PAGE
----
LAWS criminalising grooming and defining child sexual exploitation would make a huge difference, professionals have said, with 13 cases being identified locally within six months.
Currently grooming is not an offence in the island. However, a new sexual offences law is set to go to the States this year, some six years after it was decided public protection needed updating.
This will allow for the prosecution of adults found grooming children.
Statistics released by the charity The Hub, which opened a service in the island six months ago to help young people involved in different exploitation issues, showed it had dealt with 13 cases – a figure similar to statistics in the UK.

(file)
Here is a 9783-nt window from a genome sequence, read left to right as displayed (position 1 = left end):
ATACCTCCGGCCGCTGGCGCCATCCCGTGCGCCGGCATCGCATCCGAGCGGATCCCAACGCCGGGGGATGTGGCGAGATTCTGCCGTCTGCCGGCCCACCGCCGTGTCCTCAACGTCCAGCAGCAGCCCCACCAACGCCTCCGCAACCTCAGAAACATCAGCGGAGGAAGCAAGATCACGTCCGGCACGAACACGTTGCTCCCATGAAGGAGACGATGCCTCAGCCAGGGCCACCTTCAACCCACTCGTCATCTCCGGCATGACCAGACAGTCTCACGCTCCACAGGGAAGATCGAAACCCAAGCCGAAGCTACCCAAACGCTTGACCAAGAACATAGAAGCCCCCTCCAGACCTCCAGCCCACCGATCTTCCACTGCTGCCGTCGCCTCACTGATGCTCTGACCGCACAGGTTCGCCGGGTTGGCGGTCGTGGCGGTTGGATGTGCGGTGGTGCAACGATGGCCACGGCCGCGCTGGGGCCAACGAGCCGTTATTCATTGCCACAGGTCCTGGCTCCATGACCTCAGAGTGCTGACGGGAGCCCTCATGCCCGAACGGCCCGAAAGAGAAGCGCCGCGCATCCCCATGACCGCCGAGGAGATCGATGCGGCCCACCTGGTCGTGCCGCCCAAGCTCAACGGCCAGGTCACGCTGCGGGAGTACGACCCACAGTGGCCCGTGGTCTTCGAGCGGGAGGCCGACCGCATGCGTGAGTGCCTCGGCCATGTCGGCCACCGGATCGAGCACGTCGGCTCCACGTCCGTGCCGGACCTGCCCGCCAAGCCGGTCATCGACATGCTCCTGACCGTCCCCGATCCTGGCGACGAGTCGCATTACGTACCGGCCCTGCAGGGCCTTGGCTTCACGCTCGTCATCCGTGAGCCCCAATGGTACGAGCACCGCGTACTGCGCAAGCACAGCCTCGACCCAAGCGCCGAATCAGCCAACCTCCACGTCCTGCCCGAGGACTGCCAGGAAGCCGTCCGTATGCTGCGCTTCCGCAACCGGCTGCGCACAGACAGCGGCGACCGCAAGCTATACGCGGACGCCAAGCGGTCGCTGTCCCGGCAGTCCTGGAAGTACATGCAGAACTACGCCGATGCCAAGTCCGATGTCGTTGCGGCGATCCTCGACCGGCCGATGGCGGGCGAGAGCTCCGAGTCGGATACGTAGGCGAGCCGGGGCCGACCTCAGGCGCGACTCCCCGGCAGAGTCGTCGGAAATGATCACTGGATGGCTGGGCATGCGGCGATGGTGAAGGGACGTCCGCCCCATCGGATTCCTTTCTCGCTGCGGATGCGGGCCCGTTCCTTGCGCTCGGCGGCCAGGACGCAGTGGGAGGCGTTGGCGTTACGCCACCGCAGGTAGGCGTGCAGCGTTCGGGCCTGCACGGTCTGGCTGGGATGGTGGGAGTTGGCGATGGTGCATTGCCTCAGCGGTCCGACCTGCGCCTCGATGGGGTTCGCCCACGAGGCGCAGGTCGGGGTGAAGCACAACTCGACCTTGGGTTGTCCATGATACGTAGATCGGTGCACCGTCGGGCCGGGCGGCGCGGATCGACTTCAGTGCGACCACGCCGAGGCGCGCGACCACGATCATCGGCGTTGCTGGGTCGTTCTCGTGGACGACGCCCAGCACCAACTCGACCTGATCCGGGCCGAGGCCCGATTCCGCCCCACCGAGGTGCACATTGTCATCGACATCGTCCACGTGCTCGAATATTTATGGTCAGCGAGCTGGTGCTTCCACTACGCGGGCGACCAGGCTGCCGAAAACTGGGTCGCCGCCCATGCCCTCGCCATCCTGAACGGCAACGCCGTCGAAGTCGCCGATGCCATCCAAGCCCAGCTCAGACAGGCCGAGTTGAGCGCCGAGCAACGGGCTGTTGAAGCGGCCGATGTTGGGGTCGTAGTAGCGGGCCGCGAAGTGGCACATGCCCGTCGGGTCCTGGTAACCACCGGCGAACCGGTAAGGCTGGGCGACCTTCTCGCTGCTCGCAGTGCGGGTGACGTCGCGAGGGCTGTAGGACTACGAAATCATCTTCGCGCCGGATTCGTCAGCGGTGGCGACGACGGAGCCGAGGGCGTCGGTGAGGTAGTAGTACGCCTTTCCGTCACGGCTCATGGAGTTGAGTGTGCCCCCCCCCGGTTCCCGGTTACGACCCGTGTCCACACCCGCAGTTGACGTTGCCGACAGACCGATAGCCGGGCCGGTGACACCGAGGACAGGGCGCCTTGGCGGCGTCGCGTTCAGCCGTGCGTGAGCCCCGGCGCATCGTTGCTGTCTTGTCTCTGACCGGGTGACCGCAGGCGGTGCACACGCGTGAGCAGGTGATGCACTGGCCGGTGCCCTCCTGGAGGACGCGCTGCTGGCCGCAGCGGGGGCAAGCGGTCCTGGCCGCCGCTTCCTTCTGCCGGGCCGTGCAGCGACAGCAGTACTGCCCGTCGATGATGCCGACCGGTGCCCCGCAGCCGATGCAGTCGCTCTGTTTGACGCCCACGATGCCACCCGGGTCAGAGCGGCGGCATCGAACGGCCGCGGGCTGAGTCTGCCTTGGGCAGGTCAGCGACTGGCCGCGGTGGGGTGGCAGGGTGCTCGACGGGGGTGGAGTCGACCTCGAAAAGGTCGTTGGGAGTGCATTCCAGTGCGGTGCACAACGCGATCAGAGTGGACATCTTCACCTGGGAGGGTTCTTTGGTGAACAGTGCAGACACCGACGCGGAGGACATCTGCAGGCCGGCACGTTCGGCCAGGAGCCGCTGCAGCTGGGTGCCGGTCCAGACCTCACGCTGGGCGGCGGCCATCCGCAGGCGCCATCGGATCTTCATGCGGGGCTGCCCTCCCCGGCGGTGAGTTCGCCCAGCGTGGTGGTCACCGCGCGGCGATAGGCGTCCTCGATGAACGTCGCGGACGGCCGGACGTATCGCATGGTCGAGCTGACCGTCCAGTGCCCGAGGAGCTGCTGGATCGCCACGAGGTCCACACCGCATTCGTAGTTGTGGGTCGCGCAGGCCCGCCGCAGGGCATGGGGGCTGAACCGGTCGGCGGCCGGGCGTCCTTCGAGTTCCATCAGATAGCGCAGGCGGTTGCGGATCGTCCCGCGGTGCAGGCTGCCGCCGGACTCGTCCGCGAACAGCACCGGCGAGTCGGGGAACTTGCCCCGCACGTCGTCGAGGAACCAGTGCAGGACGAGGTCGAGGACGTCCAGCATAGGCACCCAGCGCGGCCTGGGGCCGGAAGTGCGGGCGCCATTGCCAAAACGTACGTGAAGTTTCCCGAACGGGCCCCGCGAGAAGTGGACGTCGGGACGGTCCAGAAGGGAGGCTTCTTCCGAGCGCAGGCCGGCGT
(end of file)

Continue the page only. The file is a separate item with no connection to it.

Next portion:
As today marks National Child Sexual Exploitation Awareness Day, Youth Commission CEO Kerstin Neason said the new law would be a major benefit.
‘Laws would help hugely – just the clarity they would help provide to people over what sexual exploitation actually is would help,’ she said.
‘Having it clearly laid out in legislation would make it clearer for everyone. It would really support all of the work in the area.’
Miss Neason said she expected the number of local cases would increase as people became more aware about their possible involvement in sexual abuse.